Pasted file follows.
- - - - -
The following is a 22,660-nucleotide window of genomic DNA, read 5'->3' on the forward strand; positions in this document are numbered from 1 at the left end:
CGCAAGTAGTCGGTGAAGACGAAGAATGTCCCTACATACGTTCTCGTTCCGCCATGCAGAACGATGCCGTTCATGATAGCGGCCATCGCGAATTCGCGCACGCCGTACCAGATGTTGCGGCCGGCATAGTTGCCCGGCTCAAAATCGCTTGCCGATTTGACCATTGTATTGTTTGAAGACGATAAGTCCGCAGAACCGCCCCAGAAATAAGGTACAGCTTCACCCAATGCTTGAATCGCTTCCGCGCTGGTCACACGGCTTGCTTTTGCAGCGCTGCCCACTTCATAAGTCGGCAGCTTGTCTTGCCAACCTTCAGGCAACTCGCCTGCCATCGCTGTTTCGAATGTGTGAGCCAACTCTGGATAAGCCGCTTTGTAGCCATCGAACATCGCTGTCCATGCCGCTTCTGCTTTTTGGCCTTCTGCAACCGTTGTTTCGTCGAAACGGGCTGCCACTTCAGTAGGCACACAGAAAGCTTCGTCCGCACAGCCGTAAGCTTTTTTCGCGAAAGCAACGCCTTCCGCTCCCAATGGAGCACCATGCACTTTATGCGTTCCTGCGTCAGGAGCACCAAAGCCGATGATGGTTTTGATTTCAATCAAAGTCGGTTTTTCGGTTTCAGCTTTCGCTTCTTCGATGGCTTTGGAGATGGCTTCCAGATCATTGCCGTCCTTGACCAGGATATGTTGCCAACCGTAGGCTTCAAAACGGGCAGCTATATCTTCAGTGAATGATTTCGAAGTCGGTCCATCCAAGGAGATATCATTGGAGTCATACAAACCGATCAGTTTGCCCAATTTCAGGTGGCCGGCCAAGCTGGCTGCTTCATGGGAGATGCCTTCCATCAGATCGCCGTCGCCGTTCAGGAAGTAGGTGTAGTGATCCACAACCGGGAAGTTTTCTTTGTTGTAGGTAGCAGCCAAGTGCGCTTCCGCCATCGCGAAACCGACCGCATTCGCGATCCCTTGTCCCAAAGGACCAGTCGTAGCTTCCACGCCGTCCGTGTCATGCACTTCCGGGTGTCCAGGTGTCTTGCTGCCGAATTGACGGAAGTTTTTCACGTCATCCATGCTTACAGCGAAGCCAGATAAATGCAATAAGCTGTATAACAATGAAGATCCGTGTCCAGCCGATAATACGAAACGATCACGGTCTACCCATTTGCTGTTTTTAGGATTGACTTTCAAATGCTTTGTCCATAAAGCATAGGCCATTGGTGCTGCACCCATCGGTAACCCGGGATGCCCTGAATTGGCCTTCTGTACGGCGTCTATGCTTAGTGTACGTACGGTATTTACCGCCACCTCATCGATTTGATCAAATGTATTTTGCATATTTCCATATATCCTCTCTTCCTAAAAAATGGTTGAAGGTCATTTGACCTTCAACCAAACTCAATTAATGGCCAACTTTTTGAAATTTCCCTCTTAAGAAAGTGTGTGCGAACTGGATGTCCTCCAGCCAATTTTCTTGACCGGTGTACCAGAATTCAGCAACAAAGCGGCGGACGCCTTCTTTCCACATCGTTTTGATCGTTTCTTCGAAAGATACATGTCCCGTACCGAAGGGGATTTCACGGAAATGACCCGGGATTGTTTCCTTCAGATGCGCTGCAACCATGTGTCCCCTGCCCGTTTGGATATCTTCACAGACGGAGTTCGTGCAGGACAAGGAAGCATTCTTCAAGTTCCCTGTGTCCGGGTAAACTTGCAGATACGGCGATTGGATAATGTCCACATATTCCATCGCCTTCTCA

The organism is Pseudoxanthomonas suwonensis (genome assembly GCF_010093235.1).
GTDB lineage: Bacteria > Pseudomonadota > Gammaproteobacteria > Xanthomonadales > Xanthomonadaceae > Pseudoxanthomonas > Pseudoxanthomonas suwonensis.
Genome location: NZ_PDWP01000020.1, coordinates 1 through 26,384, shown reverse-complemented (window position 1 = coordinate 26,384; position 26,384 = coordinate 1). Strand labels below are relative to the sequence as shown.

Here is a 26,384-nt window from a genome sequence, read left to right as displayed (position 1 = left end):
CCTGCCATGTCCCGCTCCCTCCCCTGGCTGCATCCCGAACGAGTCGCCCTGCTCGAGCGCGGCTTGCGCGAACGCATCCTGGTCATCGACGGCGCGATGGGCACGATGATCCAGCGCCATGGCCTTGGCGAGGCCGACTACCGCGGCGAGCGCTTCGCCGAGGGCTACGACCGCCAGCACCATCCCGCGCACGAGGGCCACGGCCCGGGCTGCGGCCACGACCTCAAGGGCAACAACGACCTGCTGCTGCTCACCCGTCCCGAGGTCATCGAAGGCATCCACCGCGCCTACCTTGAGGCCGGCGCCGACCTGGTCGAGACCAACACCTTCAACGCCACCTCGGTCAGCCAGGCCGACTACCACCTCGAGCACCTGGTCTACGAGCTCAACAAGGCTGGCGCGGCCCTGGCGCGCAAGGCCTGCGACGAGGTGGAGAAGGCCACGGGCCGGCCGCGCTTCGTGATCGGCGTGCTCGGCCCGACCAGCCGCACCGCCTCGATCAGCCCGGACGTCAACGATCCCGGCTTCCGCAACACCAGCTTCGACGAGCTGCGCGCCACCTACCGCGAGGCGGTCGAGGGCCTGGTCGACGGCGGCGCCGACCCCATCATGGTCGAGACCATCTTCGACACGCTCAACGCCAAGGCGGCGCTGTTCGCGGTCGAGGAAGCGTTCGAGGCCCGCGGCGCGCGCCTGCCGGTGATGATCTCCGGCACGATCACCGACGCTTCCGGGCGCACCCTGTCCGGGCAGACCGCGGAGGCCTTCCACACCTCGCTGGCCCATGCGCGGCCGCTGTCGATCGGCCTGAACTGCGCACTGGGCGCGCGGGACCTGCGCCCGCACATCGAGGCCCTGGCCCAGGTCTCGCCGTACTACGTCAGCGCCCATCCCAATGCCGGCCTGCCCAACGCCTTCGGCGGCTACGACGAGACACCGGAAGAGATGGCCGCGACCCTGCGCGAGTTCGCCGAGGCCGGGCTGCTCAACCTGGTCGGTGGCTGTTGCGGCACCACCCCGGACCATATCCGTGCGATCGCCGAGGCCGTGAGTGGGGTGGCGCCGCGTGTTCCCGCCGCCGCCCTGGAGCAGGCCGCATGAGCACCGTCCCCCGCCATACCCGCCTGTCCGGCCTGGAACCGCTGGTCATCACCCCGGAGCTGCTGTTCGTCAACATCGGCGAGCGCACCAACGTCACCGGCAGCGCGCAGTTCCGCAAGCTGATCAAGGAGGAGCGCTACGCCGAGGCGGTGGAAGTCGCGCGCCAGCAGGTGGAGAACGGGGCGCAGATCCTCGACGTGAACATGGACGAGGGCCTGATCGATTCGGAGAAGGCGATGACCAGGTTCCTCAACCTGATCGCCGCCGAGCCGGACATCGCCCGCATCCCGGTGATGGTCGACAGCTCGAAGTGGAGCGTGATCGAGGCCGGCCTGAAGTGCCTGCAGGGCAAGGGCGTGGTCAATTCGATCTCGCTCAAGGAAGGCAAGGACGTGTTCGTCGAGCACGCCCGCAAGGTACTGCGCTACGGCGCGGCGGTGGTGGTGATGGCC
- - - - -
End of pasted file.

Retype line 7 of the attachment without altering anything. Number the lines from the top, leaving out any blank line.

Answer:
CCTGCCATGTCCCGCTCCCTCCCCTGGCTGCATCCCGAACGAGTCGCCCTGCTCGAGCGCGGCTTGCGCGAACGCATCCTGGTCATCGACGGCGCGATGGGCACGATGATCCAGCGCCATGGCCTTGGCGAGGCCGACTACCGCGGCGAGCGCTTCGCCGAGGGCTACGACCGCCAGCACCATCCCGCGCACGAGGGCCACGGCCCGGGCTGCGGCCACGACCTCAAGGGCAACAACGACCTGCTGCTGCTCACCCGTCCCGAGGTCATCGAAGGCATCCACCGCGCCTACCTTGAGGCCGGCGCCGACCTGGTCGAGACCAACACCTTCAACGCCACCTCGGTCAGCCAGGCCGACTACCACCTCGAGCACCTGGTCTACGAGCTCAACAAGGCTGGCGCGGCCCTGGCGCGCAAGGCCTGCGACGAGGTGGAGAAGGCCACGGGCCGGCCGCGCTTCGTGATCGGCGTGCTCGGCCCGACCAGCCGCACCGCCTCGATCAGCCCGGACGTCAACGATCCCGGCTTCCGCAACACCAGCTTCGACGAGCTGCGCGCCACCTACCGCGAGGCGGTCGAGGGCCTGGTCGACGGCGGCGCCGACCCCATCATGGTCGAGACCATCTTCGACACGCTCAACGCCAAGGCGGCGCTGTTCGCGGTCGAGGAAGCGTTCGAGGCCCGCGGCGCGCGCCTGCCGGTGATGATCTCCGGCACGATCACCGACGCTTCCGGGCGCACCCTGTCCGGGCAGACCGCGGAGGCCTTCCACACCTCGCTGGCCCATGCGCGGCCGCTGTCGATCGGCCTGAACTGCGCACTGGGCGCGCGGGACCTGCGCCCGCACATCGAGGCCCTGGCCCAGGTCTCGCCGTACTACGTCAGCGCCCATCCCAATGCCGGCCTGCCCAACGCCTTCGGCGGCTACGACGAGACACCGGAAGAGATGGCCGCGACCCTGCGCGAGTTCGCCGAGGCCGGGCTGCTCAACCTGGTCGGTGGCTGTTGCGGCACCACCCCGGACCATATCCGTGCGATCGCCGAGGCCGTGAGTGGGGTGGCGCCGCGTGTTCCCGCCGCCGCCCTGGAGCAGGCCGCATGAGCACCGTCCCCCGCCATACCCGCCTGTCCGGCCTGGAACCGCTGGTCATCACCCCGGAGCTGCTGTTCGTCAACATCGGCGAGCGCACCAACGTCACCGGCAGCGCGCAGTTCCGCAAGCTGATCAAGGAGGAGCGCTACGCCGAGGCGGTGGAAGTCGCGCGCCAGCAGGTGGAGAACGGGGCGCAGATCCTCGACGTGAACATGGACGAGGGCCTGATCGATTCGGAGAAGGCGATGACCAGGTTCCTCAACCTGATCGCCGCCGAGCCGGACATCGCCCGCATCCCGGTGATGGTCGACAGCTCGAAGTGGAGCGTGATCGAGGCCGGCCTGAAGTGCCTGCAGGGCAAGGGCGTGGTCAATTCGATCTCGCTCAAGGAAGGCAAGGACGTGTTCGTCGAGCACGCCCGCAAGGTACTGCGCTACGGCGCGGCGGTGGTGGTGATGGCC